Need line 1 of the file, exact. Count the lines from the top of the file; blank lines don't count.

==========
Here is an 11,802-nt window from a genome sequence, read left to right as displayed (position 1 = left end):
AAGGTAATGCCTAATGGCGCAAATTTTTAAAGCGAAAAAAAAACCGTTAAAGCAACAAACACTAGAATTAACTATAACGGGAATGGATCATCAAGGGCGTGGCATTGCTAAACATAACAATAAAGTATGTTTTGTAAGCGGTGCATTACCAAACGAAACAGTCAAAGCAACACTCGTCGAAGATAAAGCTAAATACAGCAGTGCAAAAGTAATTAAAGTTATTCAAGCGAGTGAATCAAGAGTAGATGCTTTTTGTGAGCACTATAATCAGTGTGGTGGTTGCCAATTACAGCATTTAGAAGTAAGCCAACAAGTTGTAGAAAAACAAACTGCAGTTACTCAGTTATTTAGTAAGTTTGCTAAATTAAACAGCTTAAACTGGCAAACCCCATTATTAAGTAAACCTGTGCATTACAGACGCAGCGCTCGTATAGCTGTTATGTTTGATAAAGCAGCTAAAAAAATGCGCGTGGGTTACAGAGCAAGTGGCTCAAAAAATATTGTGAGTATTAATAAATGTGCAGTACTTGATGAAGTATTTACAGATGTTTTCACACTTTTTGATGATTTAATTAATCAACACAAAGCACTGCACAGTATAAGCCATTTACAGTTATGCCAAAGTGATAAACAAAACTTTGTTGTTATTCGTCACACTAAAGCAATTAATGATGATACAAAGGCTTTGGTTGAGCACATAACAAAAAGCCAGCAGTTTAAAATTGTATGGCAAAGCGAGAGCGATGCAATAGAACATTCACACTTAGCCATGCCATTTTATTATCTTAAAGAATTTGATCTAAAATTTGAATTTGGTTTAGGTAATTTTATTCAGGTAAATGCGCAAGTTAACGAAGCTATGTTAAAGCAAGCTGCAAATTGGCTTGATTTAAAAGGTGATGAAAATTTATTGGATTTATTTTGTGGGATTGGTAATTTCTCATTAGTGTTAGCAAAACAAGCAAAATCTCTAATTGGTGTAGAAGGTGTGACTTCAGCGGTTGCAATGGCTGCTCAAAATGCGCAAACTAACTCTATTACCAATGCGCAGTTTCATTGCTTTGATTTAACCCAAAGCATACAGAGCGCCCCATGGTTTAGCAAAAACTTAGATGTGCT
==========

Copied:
Here is an 11,802-nt window from a genome sequence, read left to right as displayed (position 1 = left end):